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Kasten Chat

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Maury Brown, the business of baseball co-chair for the Society for American Baseball Research ("SABR"), scored a nice catch recently, interviewing Nats' co-owner-designee and future team president Stan Kasten. As one might expect, Kasten didn't precisely bear his soul during the interview; he and the Lerners still must bevoted in by the Lords, of course, and announcing you're going to hold orgies or run guns or repudiate television rights deals isn't exactly the safe, conservative way to go. Nevertheless, it's an interesting interview.

Among the highlights:

BizBall: Out of the laundry list of issues that new ownership will want to address, what is the first order of business?
Kasten: My list of items that have to be done as my "first order of business" is now twelve pages long. We have a lot of things to do and we're working on all of them simultaneously. I can't say that any (single) one stands out, but obviously there are many, many big things. We have to invest a lot of money in rebuilding the franchise, we have to really look at our customer experience in our current stadium, we have to delve into the plans for our new stadium, we have to begin the initiative to helps us reach out to all of our community, we have the MASN issue to confront to where we can get our games on all television areas in the region. Is this enough of a top line to be concerned right away? I think it is.

Sounds like Kasten will be, as Commodus might say, a busy, busy bee.

Other notable features of the interview:

1. Lerner/Kasten relationship goes back several years.
2. Once Kasten realized his bid alone wasn't a serious contender for the Nats, he "almost was encouraged by baseball to consider staying available for the possibility of joining another group."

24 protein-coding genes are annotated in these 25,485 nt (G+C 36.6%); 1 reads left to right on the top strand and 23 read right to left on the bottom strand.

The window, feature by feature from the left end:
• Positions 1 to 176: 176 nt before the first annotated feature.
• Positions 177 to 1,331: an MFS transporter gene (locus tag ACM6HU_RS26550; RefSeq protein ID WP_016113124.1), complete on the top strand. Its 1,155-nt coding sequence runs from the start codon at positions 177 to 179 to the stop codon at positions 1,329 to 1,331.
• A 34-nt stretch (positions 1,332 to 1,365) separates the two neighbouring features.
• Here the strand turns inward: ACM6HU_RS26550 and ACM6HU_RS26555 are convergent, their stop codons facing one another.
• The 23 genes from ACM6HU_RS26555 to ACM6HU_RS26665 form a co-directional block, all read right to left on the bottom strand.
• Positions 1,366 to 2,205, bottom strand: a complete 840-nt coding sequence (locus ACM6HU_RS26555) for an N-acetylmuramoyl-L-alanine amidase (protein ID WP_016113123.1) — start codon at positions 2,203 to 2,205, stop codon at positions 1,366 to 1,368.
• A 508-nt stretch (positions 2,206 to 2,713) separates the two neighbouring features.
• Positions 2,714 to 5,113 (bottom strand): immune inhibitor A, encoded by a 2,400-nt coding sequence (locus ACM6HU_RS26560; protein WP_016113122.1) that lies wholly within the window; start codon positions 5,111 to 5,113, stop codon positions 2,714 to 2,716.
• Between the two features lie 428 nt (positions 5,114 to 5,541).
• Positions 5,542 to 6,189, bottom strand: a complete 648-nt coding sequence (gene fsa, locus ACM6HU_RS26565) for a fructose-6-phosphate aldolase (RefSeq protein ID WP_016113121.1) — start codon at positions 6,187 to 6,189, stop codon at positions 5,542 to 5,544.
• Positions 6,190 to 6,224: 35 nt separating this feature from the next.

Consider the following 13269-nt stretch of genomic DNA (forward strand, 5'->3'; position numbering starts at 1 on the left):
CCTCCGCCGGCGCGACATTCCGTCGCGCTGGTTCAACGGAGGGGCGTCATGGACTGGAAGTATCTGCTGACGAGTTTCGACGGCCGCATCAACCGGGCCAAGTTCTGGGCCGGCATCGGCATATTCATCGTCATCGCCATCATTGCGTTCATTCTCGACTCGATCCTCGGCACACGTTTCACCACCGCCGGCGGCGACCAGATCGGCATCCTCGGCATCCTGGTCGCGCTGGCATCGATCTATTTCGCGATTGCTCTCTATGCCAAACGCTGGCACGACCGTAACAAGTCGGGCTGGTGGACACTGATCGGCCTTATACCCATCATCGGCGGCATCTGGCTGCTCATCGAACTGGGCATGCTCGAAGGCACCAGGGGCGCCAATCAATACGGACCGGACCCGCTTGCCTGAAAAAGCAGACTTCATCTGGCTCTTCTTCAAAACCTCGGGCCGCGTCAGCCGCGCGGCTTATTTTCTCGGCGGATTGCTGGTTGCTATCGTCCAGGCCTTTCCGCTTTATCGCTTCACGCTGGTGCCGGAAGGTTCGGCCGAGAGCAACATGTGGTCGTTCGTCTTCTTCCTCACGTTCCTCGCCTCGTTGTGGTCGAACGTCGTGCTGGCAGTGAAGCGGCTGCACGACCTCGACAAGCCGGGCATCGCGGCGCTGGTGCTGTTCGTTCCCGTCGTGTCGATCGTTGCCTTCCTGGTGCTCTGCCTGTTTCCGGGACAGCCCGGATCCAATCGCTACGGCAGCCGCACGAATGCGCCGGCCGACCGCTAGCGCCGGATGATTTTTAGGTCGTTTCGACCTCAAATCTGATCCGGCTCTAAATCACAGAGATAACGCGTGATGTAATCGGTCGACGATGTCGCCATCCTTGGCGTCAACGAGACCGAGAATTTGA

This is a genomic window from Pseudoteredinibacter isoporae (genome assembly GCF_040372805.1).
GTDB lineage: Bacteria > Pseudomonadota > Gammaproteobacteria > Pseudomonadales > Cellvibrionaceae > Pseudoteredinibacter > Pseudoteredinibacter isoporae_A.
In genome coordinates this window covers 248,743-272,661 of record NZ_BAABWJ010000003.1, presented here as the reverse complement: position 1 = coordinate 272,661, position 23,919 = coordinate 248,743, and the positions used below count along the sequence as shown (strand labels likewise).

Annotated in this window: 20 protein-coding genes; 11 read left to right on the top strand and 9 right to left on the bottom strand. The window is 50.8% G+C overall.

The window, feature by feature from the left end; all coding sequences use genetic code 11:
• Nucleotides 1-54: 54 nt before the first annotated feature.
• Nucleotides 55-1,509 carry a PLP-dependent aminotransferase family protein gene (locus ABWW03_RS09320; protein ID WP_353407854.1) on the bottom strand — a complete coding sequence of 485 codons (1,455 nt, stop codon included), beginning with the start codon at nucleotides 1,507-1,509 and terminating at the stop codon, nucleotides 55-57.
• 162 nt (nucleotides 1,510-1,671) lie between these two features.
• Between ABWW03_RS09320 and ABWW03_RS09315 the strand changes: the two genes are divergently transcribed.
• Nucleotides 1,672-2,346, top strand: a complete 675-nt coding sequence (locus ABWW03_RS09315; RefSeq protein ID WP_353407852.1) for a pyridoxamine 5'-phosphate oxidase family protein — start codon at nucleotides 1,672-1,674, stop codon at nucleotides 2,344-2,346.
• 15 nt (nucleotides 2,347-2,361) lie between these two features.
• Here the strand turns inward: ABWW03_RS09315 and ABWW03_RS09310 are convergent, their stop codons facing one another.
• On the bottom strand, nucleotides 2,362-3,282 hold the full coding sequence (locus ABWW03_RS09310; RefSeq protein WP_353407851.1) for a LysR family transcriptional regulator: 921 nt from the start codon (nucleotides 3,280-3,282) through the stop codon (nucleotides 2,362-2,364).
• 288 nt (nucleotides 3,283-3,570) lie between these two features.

3. The notion that Bud Selig manipulates such marriages is born of "mythology." Instead, Selig allows these relationships to form "organically."
4. The Lerners are mindful their stewardship of the team "will reflect on them in the community." 5. Transition from MLB ownership "won't be an issue," as "Tony Tavares has been so professional from the start." No specific timetable for transfer at this point, but the process will start in earnest once Lerner/Kasten get MLB approval.
6. "[L]ong-time friends" of Tavares, Bowden, and Robinson.
7. Kasten hasn't actually looked at the ballpark plans yet.

Anyway, seven points are enough. Read the rest and tack on an extra point.

* * * *

Speaking of Kasten, Jeff Schultz, a columnist the Atlanta Journal-Constitution, thinks Kasten deserves more credit:

It's the simple math for sports fans and media: Take a loudmouth New York attorney, mix with equal parts Jon Koncak and Pete Babcock, heavily season with playoff flops and Turner Field food prices, then bake until smug to the touch, and you get: "Kiss my butt you obnoxious jerk!"

But you know what? The Washington Nationals are a better franchise today because Stan Kasten is running them.

Hold on a sec . . . Jon Koncak? Ew, no wonder all the mouthbreathers in the comments seem to despise Kasten. [editor's note, by Basil] Our resident NBA hater, Chris, reminds me that not everybody might know who Jon Koncak is. So, a primer: Click here; scroll to "per game"; scroll to "salaries"; compare; then remember this is the early 90s we're talking about.

(First comment: "Congratulations Washington! You just acquired the most despicable figure in Atlanta sports history.")

To his credit, Kasten provides Schultz with one of the most hilariously coy "I'm gonna be rich, rich, RICH!" quotes of recent memory: Kasten wouldn't provide details but admitted: "It's a cool thing economically."